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Here's Nevada's Plan to Save Its Caucus From Catastrophe

Nevada has been scrambling to put together a new plan ever since it dumped the app that blew up the Iowa caucus.

by Cameron Joseph
Feb 13 2020, 8:41pm

LAS VEGAS — After a week-and-a-half scramble, the Nevada Democratic Party has released more details on how it plans to conduct its caucuses — and try to avoid repeating Iowa’s caucus catastrophe.

The memo comes 10 days after the state party announced it would not use the app developed by Shadow Inc., which failed on Iowa's election night Feb. 3 and left that state's Democratic officials unable to provide vote and delegate counts for days. That’s left Nevada recalibrating to come up with a replacement plan for what might be the most complicated statewide caucus ever attempted.

For the first time, Nevada is allowing early voting in its caucus, and like Iowa it will attempt to report three different sets of numbers instead of all on election day.

The updated plan comes in a memo shared by the presidential campaigns Thursday morning, just two days before early voting is set to begin in the state and just over a week before the Feb. 22 caucuses.

That memo, obtained by VICE News, lays out a bullet-pointed overview of how the party plans to incorporate early votes into the caucus sites on the actual election day, provides a little more detail on how the votes will be reported in from the precincts, and attempts to address ongoing concerns about security.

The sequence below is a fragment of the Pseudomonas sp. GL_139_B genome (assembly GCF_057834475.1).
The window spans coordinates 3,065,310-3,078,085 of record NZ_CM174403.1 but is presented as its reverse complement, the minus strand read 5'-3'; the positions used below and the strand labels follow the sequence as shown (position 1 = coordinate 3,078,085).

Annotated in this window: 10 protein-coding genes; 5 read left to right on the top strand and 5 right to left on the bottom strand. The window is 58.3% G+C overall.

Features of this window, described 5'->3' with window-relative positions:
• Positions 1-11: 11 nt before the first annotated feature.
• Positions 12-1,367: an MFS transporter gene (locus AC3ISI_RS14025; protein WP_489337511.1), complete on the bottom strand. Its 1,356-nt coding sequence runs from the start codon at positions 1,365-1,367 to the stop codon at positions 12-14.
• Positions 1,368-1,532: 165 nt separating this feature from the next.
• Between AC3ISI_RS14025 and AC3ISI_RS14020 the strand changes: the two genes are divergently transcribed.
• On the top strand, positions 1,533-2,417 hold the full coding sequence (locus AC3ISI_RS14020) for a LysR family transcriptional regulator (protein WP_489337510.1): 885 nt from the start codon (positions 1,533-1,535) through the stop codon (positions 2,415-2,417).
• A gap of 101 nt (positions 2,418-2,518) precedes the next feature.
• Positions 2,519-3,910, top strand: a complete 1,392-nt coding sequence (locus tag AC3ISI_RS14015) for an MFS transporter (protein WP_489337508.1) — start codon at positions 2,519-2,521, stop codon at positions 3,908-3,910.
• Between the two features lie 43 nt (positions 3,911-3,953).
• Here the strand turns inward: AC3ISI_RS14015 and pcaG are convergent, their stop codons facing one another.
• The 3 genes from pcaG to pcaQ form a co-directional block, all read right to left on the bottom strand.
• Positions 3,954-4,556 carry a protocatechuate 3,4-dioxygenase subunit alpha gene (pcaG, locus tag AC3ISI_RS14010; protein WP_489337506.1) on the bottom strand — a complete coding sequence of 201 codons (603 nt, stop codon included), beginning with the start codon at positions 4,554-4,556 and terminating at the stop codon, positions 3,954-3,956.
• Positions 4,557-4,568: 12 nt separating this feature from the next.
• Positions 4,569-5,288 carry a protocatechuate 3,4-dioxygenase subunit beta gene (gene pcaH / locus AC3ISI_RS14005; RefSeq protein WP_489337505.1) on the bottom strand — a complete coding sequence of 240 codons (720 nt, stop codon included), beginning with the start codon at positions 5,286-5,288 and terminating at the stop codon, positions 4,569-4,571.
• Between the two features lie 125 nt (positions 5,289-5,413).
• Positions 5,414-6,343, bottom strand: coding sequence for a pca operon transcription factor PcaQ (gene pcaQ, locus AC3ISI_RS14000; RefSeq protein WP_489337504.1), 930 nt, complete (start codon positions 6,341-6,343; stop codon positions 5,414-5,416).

READ: Harry Reid: It's time to kill off the Iowa caucus

“We understand just how important it is that we get this right and protect the integrity of Nevadans’ votes. We are confident in our backup plans and redundancies,” Nevada Democratic Party Executive Director Alana Mounce said in the memo.

The party is arguably the best-run in the country — the main reason Democrats aren’t in full-out panic mode right now about an Iowa repeat. But party staff are working around the clock right now to try to come up with a new plan. And while sources with multiple presidential campaigns say that the memo is better than nothing, it still leaves multiple crucial questions unanswered.

“It gives us a little bit more clarity on caucus day— but leaves a lot of other open-ended questions,” said a source on the Nevada team of one presidential campaign. “From our view, it’s pretty much more of the same, and it seems like it’s going to be a very complicated process.”

The memo offers more information on how it plans to use what it’s steadfastly refusing to call an app to relay early voting information to precinct captains on election day and turn them back to the parties.

READ: Nevada is now do or die for Joe Biden

Early vote totals will be entered into a Google form that can then be accessed by a “caucus calculator” on iPads which the party plans to distribute to precinct chairs at the 1,700 caucus sites. If that fails, they’ll also receive paper backups with the early vote total and have a hotline to call in results that the party insists will be secure (and avoid having the meltdown that Iowa experienced from security issues and too few people manning the phones).

Cover: U.S. Senator and presidential candidate, Bernie Sanders seen speaking during the campaign rally in Henderson. (Photo by Ronen Tivony / SOPA Images/SOPA Images/LightRocket via Getty Images)

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